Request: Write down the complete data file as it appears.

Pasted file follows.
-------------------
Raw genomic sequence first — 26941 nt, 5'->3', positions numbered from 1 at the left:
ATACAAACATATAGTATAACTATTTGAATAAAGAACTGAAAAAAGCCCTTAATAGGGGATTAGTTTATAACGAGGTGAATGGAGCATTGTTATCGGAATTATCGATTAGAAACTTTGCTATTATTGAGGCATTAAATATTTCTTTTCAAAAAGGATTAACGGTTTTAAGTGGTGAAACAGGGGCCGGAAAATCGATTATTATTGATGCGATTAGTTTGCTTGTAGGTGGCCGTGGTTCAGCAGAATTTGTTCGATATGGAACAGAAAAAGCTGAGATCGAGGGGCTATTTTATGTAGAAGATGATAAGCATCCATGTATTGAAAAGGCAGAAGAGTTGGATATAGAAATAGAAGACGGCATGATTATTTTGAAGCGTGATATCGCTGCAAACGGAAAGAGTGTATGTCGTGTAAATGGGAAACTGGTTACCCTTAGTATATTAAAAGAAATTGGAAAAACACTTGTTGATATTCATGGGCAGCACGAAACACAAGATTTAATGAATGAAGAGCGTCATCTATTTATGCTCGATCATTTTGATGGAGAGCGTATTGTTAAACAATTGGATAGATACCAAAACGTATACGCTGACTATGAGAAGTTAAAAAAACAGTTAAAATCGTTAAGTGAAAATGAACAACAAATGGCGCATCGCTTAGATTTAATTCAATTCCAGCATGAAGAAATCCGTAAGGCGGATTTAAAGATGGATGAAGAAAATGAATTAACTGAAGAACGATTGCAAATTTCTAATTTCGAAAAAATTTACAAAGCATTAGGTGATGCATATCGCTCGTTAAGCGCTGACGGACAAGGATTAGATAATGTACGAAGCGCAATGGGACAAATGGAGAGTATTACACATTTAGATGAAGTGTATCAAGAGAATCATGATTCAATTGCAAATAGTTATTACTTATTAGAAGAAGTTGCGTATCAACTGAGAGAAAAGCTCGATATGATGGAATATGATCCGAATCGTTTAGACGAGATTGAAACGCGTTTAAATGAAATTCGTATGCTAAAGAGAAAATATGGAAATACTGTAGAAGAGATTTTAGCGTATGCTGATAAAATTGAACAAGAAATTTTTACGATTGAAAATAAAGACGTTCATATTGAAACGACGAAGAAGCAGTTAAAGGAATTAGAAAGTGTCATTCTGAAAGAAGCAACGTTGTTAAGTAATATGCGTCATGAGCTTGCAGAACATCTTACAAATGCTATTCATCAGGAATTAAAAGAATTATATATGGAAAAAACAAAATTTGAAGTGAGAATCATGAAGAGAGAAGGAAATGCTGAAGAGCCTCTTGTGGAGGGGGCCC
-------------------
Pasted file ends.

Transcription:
Raw genomic sequence first — 26941 nt, 5'->3', positions numbered from 1 at the left:
ATACAAACATATAGTATAACTATTTGAATAAAGAACTGAAAAAAGCCCTTAATAGGGGATTAGTTTATAACGAGGTGAATGGAGCATTGTTATCGGAATTATCGATTAGAAACTTTGCTATTATTGAGGCATTAAATATTTCTTTTCAAAAAGGATTAACGGTTTTAAGTGGTGAAACAGGGGCCGGAAAATCGATTATTATTGATGCGATTAGTTTGCTTGTAGGTGGCCGTGGTTCAGCAGAATTTGTTCGATATGGAACAGAAAAAGCTGAGATCGAGGGGCTATTTTATGTAGAAGATGATAAGCATCCATGTATTGAAAAGGCAGAAGAGTTGGATATAGAAATAGAAGACGGCATGATTATTTTGAAGCGTGATATCGCTGCAAACGGAAAGAGTGTATGTCGTGTAAATGGGAAACTGGTTACCCTTAGTATATTAAAAGAAATTGGAAAAACACTTGTTGATATTCATGGGCAGCACGAAACACAAGATTTAATGAATGAAGAGCGTCATCTATTTATGCTCGATCATTTTGATGGAGAGCGTATTGTTAAACAATTGGATAGATACCAAAACGTATACGCTGACTATGAGAAGTTAAAAAAACAGTTAAAATCGTTAAGTGAAAATGAACAACAAATGGCGCATCGCTTAGATTTAATTCAATTCCAGCATGAAGAAATCCGTAAGGCGGATTTAAAGATGGATGAAGAAAATGAATTAACTGAAGAACGATTGCAAATTTCTAATTTCGAAAAAATTTACAAAGCATTAGGTGATGCATATCGCTCGTTAAGCGCTGACGGACAAGGATTAGATAATGTACGAAGCGCAATGGGACAAATGGAGAGTATTACACATTTAGATGAAGTGTATCAAGAGAATCATGATTCAATTGCAAATAGTTATTACTTATTAGAAGAAGTTGCGTATCAACTGAGAGAAAAGCTCGATATGATGGAATATGATCCGAATCGTTTAGACGAGATTGAAACGCGTTTAAATGAAATTCGTATGCTAAAGAGAAAATATGGAAATACTGTAGAAGAGATTTTAGCGTATGCTGATAAAATTGAACAAGAAATTTTTACGATTGAAAATAAAGACGTTCATATTGAAACGACGAAGAAGCAGTTAAAGGAATTAGAAAGTGTCATTCTGAAAGAAGCAACGTTGTTAAGTAATATGCGTCATGAGCTTGCAGAACATCTTACAAATGCTATTCATCAGGAATTAAAAGAATTATATATGGAAAAAACAAAATTTGAAGTGAGAATCATGAAGAGAGAAGGAAATGCTGAAGAGCCTCTTGTGGAGGGGGCCC